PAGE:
The Manhattan Review
The Manhattan Review
Established 1980

Archive > Vol. 6 no. 1


Peter Redgrove

The Town Alters So the Guides Are Useless


Roomy white houses, pokey cafes,
Seawaves crisping in, smelling
Of receding storms, the beds
Everywhere of craftsman flowers,
Britain in Bloom, by their rude openings
Showing their craft of perfume.

The craft of perfume and electricity
Which is the town’s name,
Its roots deep in the mines.

An old mine collapsing at midnight
Drives down the street like a furrowing earthquake;

Like marsh-bubbles of midnight
Mines rise through the houses
As the houses fall;

The airing cupboard opens on a gritty precipice,
Your shirts fall into the unlaundered blackness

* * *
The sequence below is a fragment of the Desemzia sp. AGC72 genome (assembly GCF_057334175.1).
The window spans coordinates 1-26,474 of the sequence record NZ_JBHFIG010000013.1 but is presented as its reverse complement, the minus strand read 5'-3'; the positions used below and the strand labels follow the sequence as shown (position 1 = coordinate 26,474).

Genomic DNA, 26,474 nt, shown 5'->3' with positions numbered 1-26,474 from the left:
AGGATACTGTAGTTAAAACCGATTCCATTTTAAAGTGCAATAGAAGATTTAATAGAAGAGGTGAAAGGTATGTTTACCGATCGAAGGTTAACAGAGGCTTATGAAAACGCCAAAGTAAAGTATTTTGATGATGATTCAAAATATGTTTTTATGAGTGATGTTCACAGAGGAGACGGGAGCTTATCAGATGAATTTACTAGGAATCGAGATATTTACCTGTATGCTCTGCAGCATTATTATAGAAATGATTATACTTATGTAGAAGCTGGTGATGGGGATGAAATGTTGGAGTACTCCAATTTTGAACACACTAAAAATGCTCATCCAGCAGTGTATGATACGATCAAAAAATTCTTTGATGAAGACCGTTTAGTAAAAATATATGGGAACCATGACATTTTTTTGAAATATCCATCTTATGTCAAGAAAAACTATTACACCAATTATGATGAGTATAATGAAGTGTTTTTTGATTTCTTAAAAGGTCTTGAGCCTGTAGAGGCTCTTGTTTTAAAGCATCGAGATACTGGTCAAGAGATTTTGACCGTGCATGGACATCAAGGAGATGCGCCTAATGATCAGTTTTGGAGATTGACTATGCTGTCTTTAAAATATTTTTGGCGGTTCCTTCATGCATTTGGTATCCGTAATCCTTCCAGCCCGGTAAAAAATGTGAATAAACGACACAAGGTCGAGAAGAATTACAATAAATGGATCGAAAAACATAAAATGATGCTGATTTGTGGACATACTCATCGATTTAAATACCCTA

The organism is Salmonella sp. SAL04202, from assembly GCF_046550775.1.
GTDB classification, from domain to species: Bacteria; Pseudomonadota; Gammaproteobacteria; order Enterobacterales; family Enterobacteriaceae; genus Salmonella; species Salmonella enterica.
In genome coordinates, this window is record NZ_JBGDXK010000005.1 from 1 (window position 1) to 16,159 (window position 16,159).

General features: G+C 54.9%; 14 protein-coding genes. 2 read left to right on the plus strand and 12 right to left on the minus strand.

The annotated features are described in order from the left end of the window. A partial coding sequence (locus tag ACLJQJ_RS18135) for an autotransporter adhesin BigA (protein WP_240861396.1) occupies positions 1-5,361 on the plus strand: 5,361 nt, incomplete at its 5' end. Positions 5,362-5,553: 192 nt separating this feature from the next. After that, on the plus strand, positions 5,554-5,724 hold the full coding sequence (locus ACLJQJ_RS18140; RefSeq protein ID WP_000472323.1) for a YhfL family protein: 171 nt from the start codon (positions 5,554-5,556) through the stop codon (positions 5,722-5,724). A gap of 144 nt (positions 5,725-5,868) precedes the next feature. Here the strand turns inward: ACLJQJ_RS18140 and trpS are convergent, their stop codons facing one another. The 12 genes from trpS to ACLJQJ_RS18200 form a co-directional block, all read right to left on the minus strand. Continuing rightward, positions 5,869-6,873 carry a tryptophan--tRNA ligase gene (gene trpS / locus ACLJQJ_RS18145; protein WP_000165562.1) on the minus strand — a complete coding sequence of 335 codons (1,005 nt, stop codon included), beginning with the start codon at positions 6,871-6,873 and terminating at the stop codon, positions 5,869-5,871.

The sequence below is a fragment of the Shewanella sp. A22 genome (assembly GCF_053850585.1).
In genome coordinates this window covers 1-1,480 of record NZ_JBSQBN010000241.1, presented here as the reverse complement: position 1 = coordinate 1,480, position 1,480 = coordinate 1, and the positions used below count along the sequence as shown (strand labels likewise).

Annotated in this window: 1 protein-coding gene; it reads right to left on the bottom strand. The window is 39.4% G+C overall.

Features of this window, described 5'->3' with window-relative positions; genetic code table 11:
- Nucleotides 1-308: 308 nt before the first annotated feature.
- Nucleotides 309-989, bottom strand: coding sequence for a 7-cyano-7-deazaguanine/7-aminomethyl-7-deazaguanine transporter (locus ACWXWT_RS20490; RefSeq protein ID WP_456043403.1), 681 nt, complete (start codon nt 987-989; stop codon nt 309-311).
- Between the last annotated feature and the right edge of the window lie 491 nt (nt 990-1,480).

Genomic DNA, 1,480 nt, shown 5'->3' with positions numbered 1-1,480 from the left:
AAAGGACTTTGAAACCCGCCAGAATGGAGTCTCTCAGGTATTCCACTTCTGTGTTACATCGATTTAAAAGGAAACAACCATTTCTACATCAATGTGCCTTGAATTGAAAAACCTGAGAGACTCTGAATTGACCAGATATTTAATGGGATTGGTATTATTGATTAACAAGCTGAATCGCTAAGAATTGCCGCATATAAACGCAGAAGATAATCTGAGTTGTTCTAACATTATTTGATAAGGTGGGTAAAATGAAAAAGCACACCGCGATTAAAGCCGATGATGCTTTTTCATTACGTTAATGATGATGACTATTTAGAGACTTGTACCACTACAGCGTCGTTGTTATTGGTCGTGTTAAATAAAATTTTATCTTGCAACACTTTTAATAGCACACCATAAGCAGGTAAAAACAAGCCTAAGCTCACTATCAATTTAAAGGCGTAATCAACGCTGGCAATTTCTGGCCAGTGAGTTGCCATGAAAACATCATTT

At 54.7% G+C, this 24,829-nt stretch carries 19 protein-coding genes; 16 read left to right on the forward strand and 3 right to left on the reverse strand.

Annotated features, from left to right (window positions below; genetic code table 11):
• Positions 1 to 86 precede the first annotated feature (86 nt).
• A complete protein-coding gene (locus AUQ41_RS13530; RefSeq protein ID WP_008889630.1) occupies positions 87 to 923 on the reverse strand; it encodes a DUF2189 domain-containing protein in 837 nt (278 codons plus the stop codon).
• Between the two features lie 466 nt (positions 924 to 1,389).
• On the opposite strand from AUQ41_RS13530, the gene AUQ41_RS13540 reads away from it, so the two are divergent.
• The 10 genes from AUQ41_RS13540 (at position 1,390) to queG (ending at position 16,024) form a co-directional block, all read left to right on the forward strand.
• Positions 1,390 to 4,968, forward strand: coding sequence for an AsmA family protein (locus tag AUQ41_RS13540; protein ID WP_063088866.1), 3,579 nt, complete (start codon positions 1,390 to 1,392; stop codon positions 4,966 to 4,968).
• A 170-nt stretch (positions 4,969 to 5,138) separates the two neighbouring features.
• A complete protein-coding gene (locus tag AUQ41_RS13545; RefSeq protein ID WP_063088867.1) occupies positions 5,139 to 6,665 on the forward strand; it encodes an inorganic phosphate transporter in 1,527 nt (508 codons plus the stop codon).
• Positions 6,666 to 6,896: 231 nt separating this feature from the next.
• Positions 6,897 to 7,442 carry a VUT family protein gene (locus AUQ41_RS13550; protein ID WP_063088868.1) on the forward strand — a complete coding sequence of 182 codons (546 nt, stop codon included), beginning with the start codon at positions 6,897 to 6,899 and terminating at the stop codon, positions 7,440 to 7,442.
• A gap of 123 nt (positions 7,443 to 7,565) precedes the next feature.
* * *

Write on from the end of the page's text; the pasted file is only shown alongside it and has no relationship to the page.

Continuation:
Scented with arsenic and moldy copperas.

Even the trees are falling into the mines,
The woods are falling into the little hills
Which have such great undergrounds;

Even the trees that cure
By the continual utterance
Of their name-sound along the winds
And their perfume on the wind,
Even such trees fall as the hills open;

Even the healing tree
Which drew arsenious oxide up
And broadcast it in homeopathic amounts,
Even this now descends
To its great white mother-lode in the dark.

Instead of hills
We are left with domes and whistling crags,
Ragged declivities as full of holes
As iron cheeses, copper cheeses.

With delicacy and respect, our lamps lit,
We enter a broad gallery root-roofed
Half a mile down; our leader holds up his hand:
“Hush,” he says, “do you smell that?”

So we turn our carbide lamps off, can better
Hear the water, and we round
The bend of the corridor to where
The descended forests are glowing with fruit, spread underground
In all the hues of copper, tin, and iron; he enters,

Our leader tastes a bronze apple, pronounces it good.